This vision of an entirely different Britain is one the establishment are not too keen on.

The referendum result was a political manifestation of the anger that five years ago sparked riots; an anger that speaks of austerity and the subjugation of the working class, of job-losses and the deindustrialization of towns reliant on manufacturing, of fury at the foreign wars and corporate greed that has defined the previous decade-and-a half. It is infuriation with scandal, bribery and phone-hacking; with the London-centric media and aloof political elites. It is a rage whipped up by fears of immigration and terror.

Against this backdrop, there is a need for a potent left; ‚ÄĮfor a compassionate message that recognizes these fears and fights for the majority who feel them.‚ÄĮ Not only that, but for the first time in a long time,‚ÄĮ the left‚Äôs message is resonating, and¬†without the endless internecine conflict,¬†Corbyn‚Äôs¬†Labour Party could actually hope to win power.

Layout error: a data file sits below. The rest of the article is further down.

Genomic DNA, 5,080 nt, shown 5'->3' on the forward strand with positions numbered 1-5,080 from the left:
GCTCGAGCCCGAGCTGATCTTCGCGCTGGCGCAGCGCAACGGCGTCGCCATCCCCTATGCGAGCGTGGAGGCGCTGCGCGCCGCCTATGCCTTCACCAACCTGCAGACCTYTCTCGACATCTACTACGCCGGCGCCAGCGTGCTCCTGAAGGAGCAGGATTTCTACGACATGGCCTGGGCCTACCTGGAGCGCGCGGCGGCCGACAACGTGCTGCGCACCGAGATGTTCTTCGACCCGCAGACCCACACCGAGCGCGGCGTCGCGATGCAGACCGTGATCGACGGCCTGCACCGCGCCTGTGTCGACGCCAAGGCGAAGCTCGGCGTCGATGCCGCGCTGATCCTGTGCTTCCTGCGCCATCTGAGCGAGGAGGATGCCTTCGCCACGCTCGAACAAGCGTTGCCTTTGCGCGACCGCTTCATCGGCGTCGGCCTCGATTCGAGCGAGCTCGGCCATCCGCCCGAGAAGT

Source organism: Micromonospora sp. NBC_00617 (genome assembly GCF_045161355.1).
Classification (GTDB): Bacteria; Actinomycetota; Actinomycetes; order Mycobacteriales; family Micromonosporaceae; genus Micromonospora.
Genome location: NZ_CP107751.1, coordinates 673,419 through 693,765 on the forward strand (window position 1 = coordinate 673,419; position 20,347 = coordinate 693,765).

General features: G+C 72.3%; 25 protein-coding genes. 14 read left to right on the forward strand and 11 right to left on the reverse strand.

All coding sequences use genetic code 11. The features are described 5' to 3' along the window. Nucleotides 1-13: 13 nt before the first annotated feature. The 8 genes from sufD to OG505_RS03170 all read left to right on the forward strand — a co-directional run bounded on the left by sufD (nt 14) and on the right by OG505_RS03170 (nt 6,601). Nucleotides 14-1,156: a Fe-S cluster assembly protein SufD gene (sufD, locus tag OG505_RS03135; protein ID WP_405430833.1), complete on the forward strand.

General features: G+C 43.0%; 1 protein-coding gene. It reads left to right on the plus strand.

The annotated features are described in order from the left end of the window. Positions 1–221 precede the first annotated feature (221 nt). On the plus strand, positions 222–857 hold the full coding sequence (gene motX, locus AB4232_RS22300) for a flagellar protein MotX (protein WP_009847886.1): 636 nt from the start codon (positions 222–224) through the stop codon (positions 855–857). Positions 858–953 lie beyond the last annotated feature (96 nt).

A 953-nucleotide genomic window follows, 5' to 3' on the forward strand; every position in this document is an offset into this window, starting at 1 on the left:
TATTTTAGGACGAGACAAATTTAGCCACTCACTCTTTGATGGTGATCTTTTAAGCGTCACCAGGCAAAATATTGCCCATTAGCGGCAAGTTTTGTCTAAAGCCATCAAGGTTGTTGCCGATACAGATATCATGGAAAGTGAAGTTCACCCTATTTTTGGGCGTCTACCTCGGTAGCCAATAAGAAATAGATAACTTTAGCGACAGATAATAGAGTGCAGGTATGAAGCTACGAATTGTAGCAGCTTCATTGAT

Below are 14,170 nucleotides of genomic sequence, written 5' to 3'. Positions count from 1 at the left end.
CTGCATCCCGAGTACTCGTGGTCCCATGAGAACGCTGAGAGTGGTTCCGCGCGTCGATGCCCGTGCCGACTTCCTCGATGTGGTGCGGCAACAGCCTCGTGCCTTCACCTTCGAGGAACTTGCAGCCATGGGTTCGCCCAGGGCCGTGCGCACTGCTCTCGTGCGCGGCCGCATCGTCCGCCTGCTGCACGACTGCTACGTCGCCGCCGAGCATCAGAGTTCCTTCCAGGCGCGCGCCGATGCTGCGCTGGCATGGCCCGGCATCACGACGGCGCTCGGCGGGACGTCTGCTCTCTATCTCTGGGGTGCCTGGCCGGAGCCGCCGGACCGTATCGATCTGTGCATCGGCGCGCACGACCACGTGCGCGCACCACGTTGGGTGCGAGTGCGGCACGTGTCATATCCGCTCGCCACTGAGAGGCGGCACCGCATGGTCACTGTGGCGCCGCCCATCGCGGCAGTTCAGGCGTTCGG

In the wake of the Brexit vote, hope for real, powerful, progressive change can only be provided by a strong left. If the Labour Party has to split for this to exist, then so be it.

What you can do to help

  • Significantly, at the¬†NEC Committee¬†the meeting¬†also¬†passed a freeze date¬†blocking Labour Party¬†members¬†who joined¬†after January 12th¬†2016¬†voting in the new leadership contest,¬†meaning that 120,000 or so will be ineligible to vote¬†unless they can afford to pay ¬£25 before¬†an unclear date in the near future.¬†Although the new rules may well be subject to a legal challenge, another way to¬†circumvent¬†them is by joining¬†a union or another Labour-affiliated organisation¬†such as the¬†Fabian¬†Society.¬†
  • You can follow the links below to find out more about how to join the Unite union:
  1. Waged
  2. Unwaged
  • You can also¬†sign and share this petition¬†for all full members of Labour to be allowed to vote in the leadership election regardless of join date: